A gritty and transcendent fury in Eckardt premiere from JACK Quartet

Thu Aug 19, 2021 at 12:22 pm
JACK Quartet performed world premieres by Jason Eckardt and Amy Williams Wednesday night at the TIME:SPANS festival. Photo: Beowulf Sheehan

After the pandemic forced a postponement last year, the TIME:SPANS festival of contemporary music is back, and making up for lost time with eleven concerts. 

The pandemic is not over yet, but the festival is managing the situation by requiring proof of full vaccination or a recent negative Covid test to enter Mary Flagler Cary Hall at the DiMenna Center. Patrons must be masked as well. 

With this, and a reduced number of chairs, it was still a full house Wednesday night, with JACK Quartet and soprano Tony Arnold delivering two world premieres. The composers were Amy Williams and Jason Eckardt, each with a piece completed last year. 

Williams’ Urquintett, for soprano and string quartet follows from Kurt Schwitters Ursonate, a deliberate choice for the composer, who saw a performance of the piece by Eberhard Blum in her own home when she was young and never forgot it. And who would? In the right hands, Schwitters’ monologue of nonsense words and sounds can be liberating and exhilarating.

In one way, Williams’ work is analogous. Instead of notes and rhythms, she breaks down her musical language to simple, small sounds and gestures, like attacks and articulations, and builds it up from there. In another way, Urquintett is so different from Ursonate that they are like two roads, heading at right angles away from each other. As easy as it is to enjoy and admire Ursonate, there’s nothing else like it, and nothing that can be like it. There’s an argument to be made that Schwitters’ composition is less musical than a Dadaist theatrical and even literary work—a way to reject the commodified logic and taste of bourgeois capitalism by confronting it with a subversive manner and nonsense language.

But William’s Urquintett skillfully made an enjoyable experience on its own terms, even if those terms are pretty much what Schwitters was opposed to. Both the quartet and Arnold had fragmented, abstract elements to work with, gestural language like attacks, articulations, timbrel manipulations, and individual sounds and syllables.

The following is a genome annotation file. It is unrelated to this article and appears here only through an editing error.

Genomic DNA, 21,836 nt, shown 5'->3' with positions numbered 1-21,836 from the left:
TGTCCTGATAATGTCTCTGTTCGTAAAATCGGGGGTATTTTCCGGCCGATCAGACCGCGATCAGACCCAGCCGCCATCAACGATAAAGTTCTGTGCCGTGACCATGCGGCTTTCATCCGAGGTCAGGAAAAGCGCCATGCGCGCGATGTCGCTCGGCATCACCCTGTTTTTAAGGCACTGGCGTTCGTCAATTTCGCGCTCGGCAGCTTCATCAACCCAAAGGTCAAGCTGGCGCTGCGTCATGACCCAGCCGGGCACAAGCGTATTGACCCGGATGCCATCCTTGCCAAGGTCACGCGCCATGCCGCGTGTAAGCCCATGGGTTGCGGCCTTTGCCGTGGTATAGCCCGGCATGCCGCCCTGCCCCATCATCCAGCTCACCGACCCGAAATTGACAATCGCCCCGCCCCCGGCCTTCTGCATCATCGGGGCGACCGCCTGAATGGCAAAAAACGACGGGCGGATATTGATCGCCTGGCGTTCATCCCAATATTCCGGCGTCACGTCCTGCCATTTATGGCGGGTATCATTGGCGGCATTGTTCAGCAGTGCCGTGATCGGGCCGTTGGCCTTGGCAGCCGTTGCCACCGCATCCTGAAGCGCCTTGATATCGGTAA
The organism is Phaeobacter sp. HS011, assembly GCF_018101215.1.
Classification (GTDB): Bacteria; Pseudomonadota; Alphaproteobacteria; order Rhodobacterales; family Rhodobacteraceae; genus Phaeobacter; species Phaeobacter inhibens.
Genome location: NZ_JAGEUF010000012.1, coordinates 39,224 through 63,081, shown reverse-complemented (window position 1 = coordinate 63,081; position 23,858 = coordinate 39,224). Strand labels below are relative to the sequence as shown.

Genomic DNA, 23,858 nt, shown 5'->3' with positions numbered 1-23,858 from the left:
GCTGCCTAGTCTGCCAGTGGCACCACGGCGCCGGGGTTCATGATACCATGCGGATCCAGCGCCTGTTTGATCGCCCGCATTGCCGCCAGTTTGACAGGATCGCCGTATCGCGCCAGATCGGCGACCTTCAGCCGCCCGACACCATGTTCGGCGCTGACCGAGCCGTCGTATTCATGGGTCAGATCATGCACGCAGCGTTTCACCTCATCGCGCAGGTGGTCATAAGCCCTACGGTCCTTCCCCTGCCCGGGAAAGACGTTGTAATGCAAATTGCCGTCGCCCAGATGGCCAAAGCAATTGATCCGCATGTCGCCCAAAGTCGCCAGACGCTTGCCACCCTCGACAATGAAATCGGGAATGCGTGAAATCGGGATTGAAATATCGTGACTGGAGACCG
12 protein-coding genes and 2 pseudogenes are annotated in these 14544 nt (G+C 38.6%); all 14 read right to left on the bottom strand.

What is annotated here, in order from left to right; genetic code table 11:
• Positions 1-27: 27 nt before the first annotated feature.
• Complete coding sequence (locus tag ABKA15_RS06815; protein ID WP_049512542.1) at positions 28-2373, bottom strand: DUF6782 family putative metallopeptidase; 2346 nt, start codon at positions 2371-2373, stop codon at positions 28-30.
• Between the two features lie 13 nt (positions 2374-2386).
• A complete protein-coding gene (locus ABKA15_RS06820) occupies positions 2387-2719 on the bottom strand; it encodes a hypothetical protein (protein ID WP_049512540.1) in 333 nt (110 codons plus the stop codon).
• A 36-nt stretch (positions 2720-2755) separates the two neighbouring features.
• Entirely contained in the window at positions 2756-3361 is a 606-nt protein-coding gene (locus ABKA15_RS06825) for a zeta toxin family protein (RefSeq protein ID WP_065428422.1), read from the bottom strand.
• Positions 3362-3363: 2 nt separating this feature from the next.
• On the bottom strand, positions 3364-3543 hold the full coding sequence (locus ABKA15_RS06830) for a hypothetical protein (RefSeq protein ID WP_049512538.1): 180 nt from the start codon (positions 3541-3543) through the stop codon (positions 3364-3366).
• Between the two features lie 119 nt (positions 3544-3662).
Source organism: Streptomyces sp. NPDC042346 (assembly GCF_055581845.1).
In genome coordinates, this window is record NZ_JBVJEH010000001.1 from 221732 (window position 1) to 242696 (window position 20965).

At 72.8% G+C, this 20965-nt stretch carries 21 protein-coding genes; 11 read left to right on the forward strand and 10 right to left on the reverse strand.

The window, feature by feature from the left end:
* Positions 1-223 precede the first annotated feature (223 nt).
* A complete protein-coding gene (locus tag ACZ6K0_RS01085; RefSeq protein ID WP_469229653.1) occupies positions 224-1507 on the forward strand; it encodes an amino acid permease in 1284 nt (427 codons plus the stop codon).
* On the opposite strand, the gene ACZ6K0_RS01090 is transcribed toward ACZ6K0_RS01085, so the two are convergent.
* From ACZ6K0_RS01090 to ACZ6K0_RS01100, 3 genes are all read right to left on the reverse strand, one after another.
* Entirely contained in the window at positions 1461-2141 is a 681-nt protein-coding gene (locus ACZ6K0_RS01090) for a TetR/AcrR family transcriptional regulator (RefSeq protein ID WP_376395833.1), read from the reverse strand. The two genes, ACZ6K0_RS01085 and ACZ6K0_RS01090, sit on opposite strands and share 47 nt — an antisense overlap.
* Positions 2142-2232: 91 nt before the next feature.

The attractive sound and fun of the music came through in the performance. JACK and Arnold are the kind of musicians of whom one expects absolute skill and clarity when playing something new, and one came away thinking that this, indeed, was what Williams intended. On top of that, the musical personality of the artists meant that there was more than a little Loony Tunes cartoons, and that’s something that the musicians seemed to enjoy working with. Even if this was not Williams’ explicit intention, it was the special quality one hears in live, high-level collaborations between composers and musicians.

Eckardt’s premiere was the debut of his completed, three-movement string quartet, Passage. The opening section (“Subject”) was first heard in 2015.

Eckardt’s Passage confronts the malevolence of modern life, of state power and violence over individuals. His writing is hyper-expressive, dissonant but with a foundation of tonality always just below the surface. His thematic idea is presenting a journey that begins with torture (specifically the use of sensory deprivation) and then finds a way through recovery and what he hears as public testimony, truth-telling, to some kind of settled point as a way to overcome and go beyond. Passage is full of violent beauty and a fury that is expressed by the energy discipline that Eckardt has over his material and the sharp precision of the performers. 

“Subject” opens the quartet played in very low light and uses bright lights, flashing in bursts in time with the music, to create an intense effect of whipsawing between deprivation and hyper-stimulation. As controlled as the music is, one felt a growing intensity and anxiety. The following two movements, “Ascension” and “Testify,” never resolve musically in a familiar manner. Eckardt sticks to his concept and the music sounds like it is carving out some kind of stability and energy against powerful external forces. 

As long as one can commit to and accept what Eckardt has to say, this is a powerful and valuable experience. There were stretches of the performance that were completely gripping, as with the sustained passages of dissonance and high-pitched long tones. 

JACK’s execution was tremendous. One substantial stretch had the quartet slowly rocking back and forth between two sustained chords with some finer-than-quarter-tone tunings. The group’s intonation was so precise that the held notes never wavered, the consistency of the microtonal intervals never flagged, and the group produced an uncannily gorgeous sound, with throbbing and singing difference tones. This is one of those rare premieres that was genuinely a transcendent experience.

TIME:SPANS continues through August 29. JACK plays world premieres from Eduardo Aguilar, inti figgis-vizueta, Brittany J. Green, and Olivia Shortt, 7:30 p.m. Thursday in Mary Flagler Cary Hall. timespans.org

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